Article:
Legislators hear both sides of juvenile-lifer question
By Chris Togneri
Published: Thursday, Aug. 5, 2010
PHILADELPHIA -- As politicians and human rights advocates push to abolish life sentences without parole for juveniles, victims' families vow to push back.
State Rep. Kenyatta Johnson proposed legislation that would end life sentences without parole for juveniles and give those convicted when they were children a chance for a new sentence because, he said, "I believe in redemption."
"In some places, you'll get elected by just saying, 'Lock 'em up!'" Johnson, D-Philadelphia, said Wednesday at a state House Judiciary Committee hearing on House Bill 1999. "My constituents support this (legislation)."
Johnson could not say when or if the bill will go to the House floor for debate.
Opponents -- including Louis Schouwe, whose stepson, Christopher McNelly, was fatally shot in 1996 in Montgomery County -- believe some people, regardless of age, are a danger to society.
"They put a big hole in his chest," Schouwe said, his hands forming a softball-sized circle on his left breast. "And now they want to give (his killer) parole• If this guy gets out, he'll kill again. That's the reason I'm here. That's why we come to these hearings."
The United States is the only country that sentences juveniles to life in prison without parole, and Pennsylvania has about 450 juvenile lifers, more than any state, according to studies on juvenile sentencing.
For more than two hours inside City Council Chambers, committee members listened to testimony on the bill, which would allow current juvenile lifers the chance to appeal their sentences and grant convicts parole hearings after serving 15 years of a life sentence, and every three years thereafter.
Supporters said its aim is not to provide free passage out of prison, but to allow for a review of cases years after the offenses. They said life sentences without parole for juveniles are inhumane.
"Can we, in good conscience, continue to legislate from emotion?" said Julia Hall of the Pennsylvania Prison Society. "Are Pennsylvania's children meaner and more hopelessly criminal than the children of New York or New Jersey (which have) not a single child serving life without parole?"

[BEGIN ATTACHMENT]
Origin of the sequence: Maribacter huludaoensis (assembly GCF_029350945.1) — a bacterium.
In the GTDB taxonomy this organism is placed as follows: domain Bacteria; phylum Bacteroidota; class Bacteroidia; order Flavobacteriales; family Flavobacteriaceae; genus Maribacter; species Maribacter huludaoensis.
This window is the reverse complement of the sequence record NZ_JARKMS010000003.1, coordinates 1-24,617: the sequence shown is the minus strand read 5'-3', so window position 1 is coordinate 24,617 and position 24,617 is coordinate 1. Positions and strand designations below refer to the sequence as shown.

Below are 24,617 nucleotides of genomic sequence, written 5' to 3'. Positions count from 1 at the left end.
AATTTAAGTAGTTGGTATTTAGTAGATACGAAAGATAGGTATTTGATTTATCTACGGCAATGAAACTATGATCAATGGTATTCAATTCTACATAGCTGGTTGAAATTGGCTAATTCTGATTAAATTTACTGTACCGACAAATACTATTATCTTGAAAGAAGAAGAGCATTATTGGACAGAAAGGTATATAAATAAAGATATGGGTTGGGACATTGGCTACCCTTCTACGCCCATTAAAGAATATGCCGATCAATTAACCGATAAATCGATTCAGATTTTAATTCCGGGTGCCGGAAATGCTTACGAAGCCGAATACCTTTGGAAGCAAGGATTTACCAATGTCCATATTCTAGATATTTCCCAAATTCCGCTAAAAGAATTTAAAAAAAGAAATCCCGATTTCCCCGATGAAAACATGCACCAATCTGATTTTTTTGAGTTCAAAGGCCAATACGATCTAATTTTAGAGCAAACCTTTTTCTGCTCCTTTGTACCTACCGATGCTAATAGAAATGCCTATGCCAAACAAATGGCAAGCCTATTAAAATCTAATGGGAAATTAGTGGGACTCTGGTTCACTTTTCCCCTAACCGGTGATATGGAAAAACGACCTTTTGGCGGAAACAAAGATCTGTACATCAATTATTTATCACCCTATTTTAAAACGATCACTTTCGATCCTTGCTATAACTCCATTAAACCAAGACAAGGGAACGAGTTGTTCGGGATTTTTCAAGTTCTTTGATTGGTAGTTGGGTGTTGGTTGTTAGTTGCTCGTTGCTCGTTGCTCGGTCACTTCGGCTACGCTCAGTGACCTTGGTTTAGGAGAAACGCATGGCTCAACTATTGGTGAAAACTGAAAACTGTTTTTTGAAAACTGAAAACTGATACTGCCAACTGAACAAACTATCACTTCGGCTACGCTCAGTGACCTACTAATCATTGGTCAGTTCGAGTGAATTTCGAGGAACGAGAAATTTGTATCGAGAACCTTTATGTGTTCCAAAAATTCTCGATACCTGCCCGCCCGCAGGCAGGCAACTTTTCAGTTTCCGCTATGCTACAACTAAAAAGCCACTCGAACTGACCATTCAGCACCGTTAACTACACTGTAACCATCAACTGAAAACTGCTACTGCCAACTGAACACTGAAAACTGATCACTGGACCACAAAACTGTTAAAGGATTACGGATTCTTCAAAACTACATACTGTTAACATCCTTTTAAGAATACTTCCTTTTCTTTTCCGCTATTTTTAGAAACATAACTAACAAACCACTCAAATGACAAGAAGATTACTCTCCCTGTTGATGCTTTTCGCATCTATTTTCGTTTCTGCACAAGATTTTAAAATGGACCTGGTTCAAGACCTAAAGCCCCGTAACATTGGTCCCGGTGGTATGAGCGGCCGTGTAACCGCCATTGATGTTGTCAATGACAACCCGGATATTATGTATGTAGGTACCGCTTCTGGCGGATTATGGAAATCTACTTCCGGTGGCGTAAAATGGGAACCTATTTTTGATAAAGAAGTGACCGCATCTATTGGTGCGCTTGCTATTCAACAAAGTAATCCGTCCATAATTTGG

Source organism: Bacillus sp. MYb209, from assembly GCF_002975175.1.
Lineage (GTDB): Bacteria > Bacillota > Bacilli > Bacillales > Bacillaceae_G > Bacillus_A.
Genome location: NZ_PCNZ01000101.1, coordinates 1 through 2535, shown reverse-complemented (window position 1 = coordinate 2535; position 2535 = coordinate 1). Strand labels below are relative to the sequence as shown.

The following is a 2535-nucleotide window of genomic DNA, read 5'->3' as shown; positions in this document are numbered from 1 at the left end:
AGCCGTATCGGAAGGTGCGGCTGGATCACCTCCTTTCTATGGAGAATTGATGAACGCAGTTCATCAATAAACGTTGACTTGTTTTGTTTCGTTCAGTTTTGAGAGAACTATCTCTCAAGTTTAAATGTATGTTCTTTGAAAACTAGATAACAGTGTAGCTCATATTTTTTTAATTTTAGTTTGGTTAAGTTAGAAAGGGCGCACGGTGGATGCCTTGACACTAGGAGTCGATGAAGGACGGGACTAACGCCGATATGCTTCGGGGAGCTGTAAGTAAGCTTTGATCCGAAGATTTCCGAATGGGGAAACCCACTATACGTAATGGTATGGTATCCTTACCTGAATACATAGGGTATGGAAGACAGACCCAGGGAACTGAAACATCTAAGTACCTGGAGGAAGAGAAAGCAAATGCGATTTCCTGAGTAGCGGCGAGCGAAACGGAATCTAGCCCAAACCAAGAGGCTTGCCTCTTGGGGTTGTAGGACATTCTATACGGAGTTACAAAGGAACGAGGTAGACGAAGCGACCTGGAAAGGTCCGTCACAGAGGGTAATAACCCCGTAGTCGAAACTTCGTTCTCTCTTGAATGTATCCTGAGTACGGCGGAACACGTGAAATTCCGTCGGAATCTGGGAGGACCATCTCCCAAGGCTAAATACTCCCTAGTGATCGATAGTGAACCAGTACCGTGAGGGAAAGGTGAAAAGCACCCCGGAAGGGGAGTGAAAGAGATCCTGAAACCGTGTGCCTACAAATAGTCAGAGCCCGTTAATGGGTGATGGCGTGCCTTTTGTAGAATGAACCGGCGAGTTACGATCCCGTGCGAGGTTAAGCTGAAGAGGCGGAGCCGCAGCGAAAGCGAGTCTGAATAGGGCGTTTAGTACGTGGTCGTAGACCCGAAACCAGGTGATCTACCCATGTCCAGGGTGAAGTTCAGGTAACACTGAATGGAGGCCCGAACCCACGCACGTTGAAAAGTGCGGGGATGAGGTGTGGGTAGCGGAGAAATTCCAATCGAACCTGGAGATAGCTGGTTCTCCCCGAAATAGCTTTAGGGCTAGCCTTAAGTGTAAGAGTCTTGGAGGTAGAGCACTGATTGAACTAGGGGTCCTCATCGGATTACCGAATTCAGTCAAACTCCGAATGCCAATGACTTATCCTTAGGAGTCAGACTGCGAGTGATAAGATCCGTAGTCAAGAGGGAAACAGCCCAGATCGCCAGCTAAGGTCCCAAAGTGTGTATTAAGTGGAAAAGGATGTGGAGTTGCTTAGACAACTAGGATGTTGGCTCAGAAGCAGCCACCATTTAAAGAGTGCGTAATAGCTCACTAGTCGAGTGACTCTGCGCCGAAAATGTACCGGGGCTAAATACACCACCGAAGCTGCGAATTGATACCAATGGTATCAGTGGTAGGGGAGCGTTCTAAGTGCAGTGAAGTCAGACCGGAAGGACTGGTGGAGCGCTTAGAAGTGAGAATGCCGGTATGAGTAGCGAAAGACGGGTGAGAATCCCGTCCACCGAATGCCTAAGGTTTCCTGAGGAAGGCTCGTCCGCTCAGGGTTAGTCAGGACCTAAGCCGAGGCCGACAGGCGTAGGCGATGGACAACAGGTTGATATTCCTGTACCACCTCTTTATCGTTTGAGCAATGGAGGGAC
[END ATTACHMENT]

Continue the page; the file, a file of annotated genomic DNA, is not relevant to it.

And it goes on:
One-third of the state's juvenile lifers "did not kill anyone but were lookouts, tagalongs and otherwise involved in homicide cases as accessories," Hall said.
One such case involved Robert Holbrook, then 16, who was a lookout for a robbery in Philadelphia that ended in homicide in 1990. Holbrook was convicted of murder and received an automatic sentence of life in prison without parole even though he did not know a killing occurred until hours later.
"The answer is not to throw away the lives of our children forever," said Holbrook's sister, Anita Colon of the Pennsylvania Coalition for the Fair Sentencing of Youth. "The fact that a child commits a crime does not negate the fact that they are still a child."
Bobbi Jamriska, 38, of Shaler disagreed.
In 1993, Maurice Bailey of Crafton Heights, then 16, fatally beat and stabbed Jamriska's sister, Kristina Grill, 15.
"There are bad seeds, individuals who are not fit to be part of a lawful functioning society," said Jamriska, who spoke on behalf of the National Organization of Victims of Juvenile Lifers. "There has to be within the legal system a means to keep these individuals from doing more harm to the innocent."
Life sentences without parole do not provide closure, but they do ensure that convicted killers cannot strike again, said Carol Schouwe and others opposing the bill.
"Supporting this bill is giving permission for juveniles to commit murder without the dire consequence of spending their lives behind bars," Schouwe said.
Of the state's 450 juvenile lifers, 315 are black, said Ashley Nellis, a research analyst with the Washington-based The Sentencing Project, which researches and advocates for sentencing reforms.
The cost to taxpayers to lock up a 15-year-old for life is $2.2 million, assuming the inmate lives to be 70 years old, Hall said.
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